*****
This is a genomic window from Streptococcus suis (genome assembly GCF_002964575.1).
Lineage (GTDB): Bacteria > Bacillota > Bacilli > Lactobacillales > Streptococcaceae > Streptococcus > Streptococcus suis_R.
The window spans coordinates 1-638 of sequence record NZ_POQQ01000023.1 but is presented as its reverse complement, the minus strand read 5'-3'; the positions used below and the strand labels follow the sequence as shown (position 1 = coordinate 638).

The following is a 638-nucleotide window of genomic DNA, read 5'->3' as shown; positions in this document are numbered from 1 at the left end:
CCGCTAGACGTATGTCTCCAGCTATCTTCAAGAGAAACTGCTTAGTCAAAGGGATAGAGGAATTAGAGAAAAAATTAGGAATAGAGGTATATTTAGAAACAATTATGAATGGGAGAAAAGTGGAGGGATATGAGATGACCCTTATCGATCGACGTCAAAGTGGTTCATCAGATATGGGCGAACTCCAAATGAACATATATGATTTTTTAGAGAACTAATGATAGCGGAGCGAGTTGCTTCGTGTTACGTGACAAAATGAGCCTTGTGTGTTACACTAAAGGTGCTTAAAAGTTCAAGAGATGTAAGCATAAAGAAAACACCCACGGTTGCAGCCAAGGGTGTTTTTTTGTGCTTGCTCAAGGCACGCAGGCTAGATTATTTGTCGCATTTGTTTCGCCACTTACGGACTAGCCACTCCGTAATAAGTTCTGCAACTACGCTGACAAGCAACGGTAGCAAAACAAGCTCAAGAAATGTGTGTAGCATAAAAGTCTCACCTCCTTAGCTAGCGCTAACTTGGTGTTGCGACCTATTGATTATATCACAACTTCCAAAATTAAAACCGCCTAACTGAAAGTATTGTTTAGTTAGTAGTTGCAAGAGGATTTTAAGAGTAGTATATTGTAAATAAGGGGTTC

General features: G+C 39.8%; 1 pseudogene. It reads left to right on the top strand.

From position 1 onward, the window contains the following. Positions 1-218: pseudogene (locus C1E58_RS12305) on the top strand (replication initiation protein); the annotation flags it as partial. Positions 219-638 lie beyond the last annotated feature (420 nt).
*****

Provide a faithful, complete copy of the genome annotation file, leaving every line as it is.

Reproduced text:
This is a genomic window from Streptococcus suis (genome assembly GCF_002964575.1).
Lineage (GTDB): Bacteria > Bacillota > Bacilli > Lactobacillales > Streptococcaceae > Streptococcus > Streptococcus suis_R.
The window spans coordinates 1-638 of sequence record NZ_POQQ01000023.1 but is presented as its reverse complement, the minus strand read 5'-3'; the positions used below and the strand labels follow the sequence as shown (position 1 = coordinate 638).

The following is a 638-nucleotide window of genomic DNA, read 5'->3' as shown; positions in this document are numbered from 1 at the left end:
CCGCTAGACGTATGTCTCCAGCTATCTTCAAGAGAAACTGCTTAGTCAAAGGGATAGAGGAATTAGAGAAAAAATTAGGAATAGAGGTATATTTAGAAACAATTATGAATGGGAGAAAAGTGGAGGGATATGAGATGACCCTTATCGATCGACGTCAAAGTGGTTCATCAGATATGGGCGAACTCCAAATGAACATATATGATTTTTTAGAGAACTAATGATAGCGGAGCGAGTTGCTTCGTGTTACGTGACAAAATGAGCCTTGTGTGTTACACTAAAGGTGCTTAAAAGTTCAAGAGATGTAAGCATAAAGAAAACACCCACGGTTGCAGCCAAGGGTGTTTTTTTGTGCTTGCTCAAGGCACGCAGGCTAGATTATTTGTCGCATTTGTTTCGCCACTTACGGACTAGCCACTCCGTAATAAGTTCTGCAACTACGCTGACAAGCAACGGTAGCAAAACAAGCTCAAGAAATGTGTGTAGCATAAAAGTCTCACCTCCTTAGCTAGCGCTAACTTGGTGTTGCGACCTATTGATTATATCACAACTTCCAAAATTAAAACCGCCTAACTGAAAGTATTGTTTAGTTAGTAGTTGCAAGAGGATTTTAAGAGTAGTATATTGTAAATAAGGGGTTC

General features: G+C 39.8%; 1 pseudogene. It reads left to right on the top strand.

From position 1 onward, the window contains the following. Positions 1-218: pseudogene (locus C1E58_RS12305) on the top strand (replication initiation protein); the annotation flags it as partial. Positions 219-638 lie beyond the last annotated feature (420 nt).